Since March 2020, most of the 2,600 live music venues and clubs represented by Live DMA and its members in 16 European countries are in survival mode. Due to government regulations, music venues and clubs had to cancel or reschedule all their events. Due to the current restrictions, apart from small concerts and non-musical events, organizing concerts for larger audiences and club nights is still not possible at this moment.
This short report gives an overview on the impact of Covid-19 on 2,600 live music venues and clubs represented by Live DMA and its members. It includes key numbers on number of events, artist performances, audience visits, and loss of income in 2020. The report also explains how venues and clubs are affected in regards of their business models.
Due to government regulations, music venues and clubs had to cancel or reschedule all their events, which is their core business and main source of income. Most venues had to close down completely for many weeks in the spring of 2020, before they could slowly reopen under very strict conditions limiting their regular audience capacity.
70% decline of music events and artist performances
In 2020, an estimated 664,000 artist performances will not take place in the 2,600 Live DMA venues, because 284,000 music events are cancelled or postponed this year. This is only 30% (a 70% decline) of the number of music events and artist performances that took place last year.
76% decline of audience visits
An estimated 17 million visits instead of 70 million planned visits makes 53 million less audience visits to the music venues in 2020, than was expected before the pandemic. This is only 24% (a 76% decline) of the number of audience visits last year.
Physical distancing restrictions and limited capacity make it financially very difficult, if not impossible for most venues and clubs to organize live music events while keeping the costs lower than the maximum possible income. Less audience means less income for the venues and clubs as the revenues generated through ticket sales, food, beverages, and other services is the main source of income for the music venues and the performing artists.
We expect that most of these regulations will stay until at least the end of 2020. Since the last quarter of the year is traditionally the busiest period of the year for live music event organisers, these circumstances aggravate the financial damage for the venues and clubs.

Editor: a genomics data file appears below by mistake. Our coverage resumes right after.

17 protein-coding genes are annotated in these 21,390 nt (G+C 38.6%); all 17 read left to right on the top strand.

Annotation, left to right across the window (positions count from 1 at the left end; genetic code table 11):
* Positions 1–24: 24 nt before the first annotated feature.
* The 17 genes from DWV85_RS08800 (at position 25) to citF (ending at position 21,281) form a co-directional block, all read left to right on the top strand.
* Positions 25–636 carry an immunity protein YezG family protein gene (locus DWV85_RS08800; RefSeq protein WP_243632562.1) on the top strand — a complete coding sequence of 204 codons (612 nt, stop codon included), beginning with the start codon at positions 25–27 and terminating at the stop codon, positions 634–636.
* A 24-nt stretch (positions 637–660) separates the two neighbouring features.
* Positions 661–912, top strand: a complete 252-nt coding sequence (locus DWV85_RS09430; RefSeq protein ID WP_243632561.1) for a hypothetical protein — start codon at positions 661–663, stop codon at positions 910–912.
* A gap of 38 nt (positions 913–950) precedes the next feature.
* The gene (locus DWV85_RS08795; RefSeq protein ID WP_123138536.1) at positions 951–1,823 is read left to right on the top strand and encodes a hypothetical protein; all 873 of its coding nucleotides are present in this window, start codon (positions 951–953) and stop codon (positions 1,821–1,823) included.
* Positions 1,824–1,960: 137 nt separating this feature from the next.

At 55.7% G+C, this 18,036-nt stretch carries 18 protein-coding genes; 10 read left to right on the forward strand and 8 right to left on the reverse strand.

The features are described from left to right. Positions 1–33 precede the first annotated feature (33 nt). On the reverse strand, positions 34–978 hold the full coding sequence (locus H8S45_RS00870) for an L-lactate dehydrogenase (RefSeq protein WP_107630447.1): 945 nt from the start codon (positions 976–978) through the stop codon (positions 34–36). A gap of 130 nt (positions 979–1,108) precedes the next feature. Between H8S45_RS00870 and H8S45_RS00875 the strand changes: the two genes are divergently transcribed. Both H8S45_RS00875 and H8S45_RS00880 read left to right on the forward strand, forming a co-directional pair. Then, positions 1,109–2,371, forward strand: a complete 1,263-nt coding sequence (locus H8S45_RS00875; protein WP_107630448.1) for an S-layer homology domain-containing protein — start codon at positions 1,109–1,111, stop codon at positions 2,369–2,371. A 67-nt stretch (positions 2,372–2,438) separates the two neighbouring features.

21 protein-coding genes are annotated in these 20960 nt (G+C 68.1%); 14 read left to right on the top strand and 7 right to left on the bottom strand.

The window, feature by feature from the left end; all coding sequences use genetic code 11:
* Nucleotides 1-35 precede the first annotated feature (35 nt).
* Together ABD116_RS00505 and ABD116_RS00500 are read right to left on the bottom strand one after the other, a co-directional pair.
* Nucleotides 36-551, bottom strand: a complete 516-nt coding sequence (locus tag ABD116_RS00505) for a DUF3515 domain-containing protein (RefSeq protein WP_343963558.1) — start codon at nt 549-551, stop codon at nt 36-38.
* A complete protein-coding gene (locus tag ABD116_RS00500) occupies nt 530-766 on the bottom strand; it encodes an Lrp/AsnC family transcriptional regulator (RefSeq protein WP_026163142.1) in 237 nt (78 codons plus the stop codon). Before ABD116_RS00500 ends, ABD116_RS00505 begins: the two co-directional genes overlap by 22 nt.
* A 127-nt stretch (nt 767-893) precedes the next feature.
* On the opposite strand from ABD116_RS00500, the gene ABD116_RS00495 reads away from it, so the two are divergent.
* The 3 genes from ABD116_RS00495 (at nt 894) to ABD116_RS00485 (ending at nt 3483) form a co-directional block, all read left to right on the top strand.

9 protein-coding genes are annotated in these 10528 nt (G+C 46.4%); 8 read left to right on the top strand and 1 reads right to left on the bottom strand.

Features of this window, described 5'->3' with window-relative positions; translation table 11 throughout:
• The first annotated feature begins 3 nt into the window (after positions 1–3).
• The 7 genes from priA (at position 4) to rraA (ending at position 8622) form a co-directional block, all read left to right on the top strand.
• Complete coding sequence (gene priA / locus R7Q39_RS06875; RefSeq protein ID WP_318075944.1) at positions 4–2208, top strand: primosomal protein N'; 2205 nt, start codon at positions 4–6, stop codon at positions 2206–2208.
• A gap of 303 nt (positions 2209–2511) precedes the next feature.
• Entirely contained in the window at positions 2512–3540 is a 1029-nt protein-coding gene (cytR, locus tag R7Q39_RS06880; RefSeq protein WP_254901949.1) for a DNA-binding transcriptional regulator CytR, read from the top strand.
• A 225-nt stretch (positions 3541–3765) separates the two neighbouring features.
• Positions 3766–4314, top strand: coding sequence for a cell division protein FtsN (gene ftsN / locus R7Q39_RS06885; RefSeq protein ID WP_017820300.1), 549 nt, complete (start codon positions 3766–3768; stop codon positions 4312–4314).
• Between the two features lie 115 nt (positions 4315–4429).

LOSS OF INCOME DURING 2020
Audience income makes 84% of the well over 1.8 billion euro income the venues were expected to generate in 2020.
In 2020, venues and clubs were able to run live music events and club nights in regular circumstances only during the first 8 to 12 weeks of this year. The reopening of those music stages under strict regulations and with limited audience capacities brings hardly any recovery of audience income.
Only 36% of total income left
In 2020, the 2,600 Live DMA venues will have an estimated loss of income of almost 1.2 billion euro, which consists of an estimated:
€ 496 million less income from ticket sales
€ 521 million less income from food & beverages sales
€ 172 million less other income
This is only 36% of their total income left (a 64% decline) comparing to last year.
The decrease in income is bigger than the decrease in expenses. Although venues and clubs have less programme and personnel costs as a result of cancellation of events, they still have to pay their fixed costs, such as housing costs and employment costs for permanent staff.
Many venues and clubs now have more expenses than income and see their financial losses increasing every day. In many European regions, additional financial support from governments is urgently needed to avoid bankruptcy, and hence permanent loss of venues and clubs.
FINANCIAL DAMAGE DEPENDS ON VENUES BUSINESS MODELS AND GOVERNMENT SUPPORT
The financial damage, taking in account both the impact on income and expenditure, can drastically differ for different types of venues and clubs, but also for different regions.
The loss of income is related to the venues audience capacity, legal status and business model. Public subsidies are an important indicator. Private commercial venues and many larger non-profit venues have none or only a very low share of subsidy and depend almost exclusively on audience income. Thus, these venues and clubs are more likely to hit hardest by the current restrictions.
The loss of expenses is among others related to the type of workers different venues employ. Venues with a high share of freelancers will have less employment costs left during the pandemic than venues with mostly permanent workers on their own payroll.
The venues and clubs’ final financial result of 2020 will partly depend on the amount of financial support from governments. Also relief measures such as ticketing refund schemes, tax payment delays, or loaning options are important for venues liquidity position, and, thus, essential for their survival.